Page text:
Crime & Courts

Justin Edwards pleads no contest to involuntary manslaughter in death of 18-month-old Jayla Haag

Justin Edwards is facing a Feb. 2 trial in the 2012 killing of an 18-month-old El Dorado girl.
Justin Edwards is facing a Feb. 2 trial in the 2012 killing of an 18-month-old El Dorado girl. Courtesy of Kansas Department of Corrections

Facing trial next month on a charge of first-degree murder in the brutal death of 18-month-old Jayla Haag, Justin Edwards pleaded no contest Wednesday to lesser charges including involuntary manslaughter.

Edwards is the man who, according to the prosecutor, beat and squeezed much of the life out of the child. She was the daughter of his girlfriend, and in March 2012, the three lived in a small El Dorado duplex that has been described as a meth house.

Someone in the courtroom Wednesday could be heard sobbing as Butler County Attorney Darrin Devinney read the alleged facts of Jayla’s death.

Earlier in the 40-minute hearing, a shackled Edwards wiped tears running down his nose as he listened to a recitation of the charges he was accepting under a plea agreement.

Edwards, 31, now faces sentencing before Butler County Chief Judge David Ricke on March 12. The remaining question is how many years Edwards will have to spend in prison.

Edwards’ court-appointed attorney, David Moses, said after the hearing that if the judge follows the plea agreement, he anticipates that Edwards would face about 9 and a half years in prison, which could be reduced by credit for time already served and credit for good behavior.

The plea agreement calls for the lower end of the sentencing range, Moses said.

Devinney, however, gave a much wider possible sentencing range in an interview after the hearing, saying that Edwards could face a minimum of three years in prison to a maximum of about 28 years.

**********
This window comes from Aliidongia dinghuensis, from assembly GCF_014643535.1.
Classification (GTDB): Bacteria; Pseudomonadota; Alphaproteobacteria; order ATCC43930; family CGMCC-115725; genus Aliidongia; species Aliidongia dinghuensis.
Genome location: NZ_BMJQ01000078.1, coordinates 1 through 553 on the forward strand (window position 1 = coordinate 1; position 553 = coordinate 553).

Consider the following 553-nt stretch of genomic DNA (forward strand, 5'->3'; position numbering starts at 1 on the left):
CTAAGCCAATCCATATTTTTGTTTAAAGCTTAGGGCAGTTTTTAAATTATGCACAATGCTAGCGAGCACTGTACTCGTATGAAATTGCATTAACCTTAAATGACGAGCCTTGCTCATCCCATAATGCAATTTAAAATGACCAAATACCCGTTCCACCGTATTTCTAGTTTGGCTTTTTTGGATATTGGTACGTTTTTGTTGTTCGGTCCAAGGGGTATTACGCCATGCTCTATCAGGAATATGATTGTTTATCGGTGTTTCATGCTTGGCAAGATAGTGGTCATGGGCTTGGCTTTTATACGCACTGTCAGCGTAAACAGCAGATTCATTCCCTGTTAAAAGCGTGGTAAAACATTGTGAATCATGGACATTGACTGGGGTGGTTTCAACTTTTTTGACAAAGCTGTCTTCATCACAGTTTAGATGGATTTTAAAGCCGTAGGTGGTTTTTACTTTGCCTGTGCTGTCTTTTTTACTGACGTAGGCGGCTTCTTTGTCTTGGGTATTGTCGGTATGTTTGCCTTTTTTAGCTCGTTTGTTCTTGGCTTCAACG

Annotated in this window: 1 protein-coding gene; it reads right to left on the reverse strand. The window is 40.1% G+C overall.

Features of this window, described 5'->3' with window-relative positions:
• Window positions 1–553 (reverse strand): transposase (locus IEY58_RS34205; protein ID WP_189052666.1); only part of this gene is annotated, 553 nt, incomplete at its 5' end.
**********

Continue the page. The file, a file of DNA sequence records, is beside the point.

If Edwards had been convicted of first-degree murder – the charge he was facing until the plea agreement – he would have had to spend 25 years in prison before becoming eligible for parole consideration.

Now his sentence depends on the judge, who has to heed sentencing guidelines and higher court rulings. Ricke also has to follow a set of rules to determine what Edwards’ criminal history is. Edwards has felony drug-possession and intent-to-sell convictions in Butler County for crimes committed in 2011, state records show.

Another factor is whether Ricke follows the recommendation of the plea agreement that Edwards serve consecutive, rather than concurrent, sentences for the three counts: aggravated battery, involuntary manslaughter and child abuse.

After the hearing, both the prosecutor and the defense attorney addressed the meaning of the case.

“This has been a daunting case since March of 2012,” when Jayla suffered the injuries, Devinney said.

“It’s deeply affected the entire community,” he said. “And it’s always been my goal to make sure justice is served.”

Moses, the defense attorney, said, “Jayla’s dead, and she’s not coming back. That’s the sad part about the whole case.

“She was the only innocent person in this whole case. There’s no reason for her to have died, that a defenseless baby is dead, clearly by bad decisions and acts by many others.”

An affidavit filed in Butler County District Court said that Jayla’s limp body was brought to a hospital. Her injuries included a fractured jaw, missing teeth that had been forcibly removed, severe head injuries and multiple bruises in different stages of healing. She also was suffering from malnourishment and tested positive for methamphetamine. Jayla’s mother, Alyssa Haag, told an investigator that Edwards struck the girl and repeatedly choked her, the affidavit says.

On Wednesday, Devinney told the judge that the factual basis for the new charges under the plea agreement include that Jayla died of complications related to multiple blunt-force injuries to her head; that according to the girl’s mother, Edwards squeezed her chest to the point of her becoming incapacitated; that he slapped her in the face and told her to “shut the … up,” and told her mother not to seek treatment for the girl’s seizures.

Alyssa Haag pleaded guilty to involuntary manslaughter/reckless in her daughter’s death and has been in prison since the summer of 2013, with an earliest possible release of March 24, 2015.

Reach Tim Potter at 316-268-6684 or tpotter@wichitaeagle.com.

Related stories from Wichita Eagle

  Comments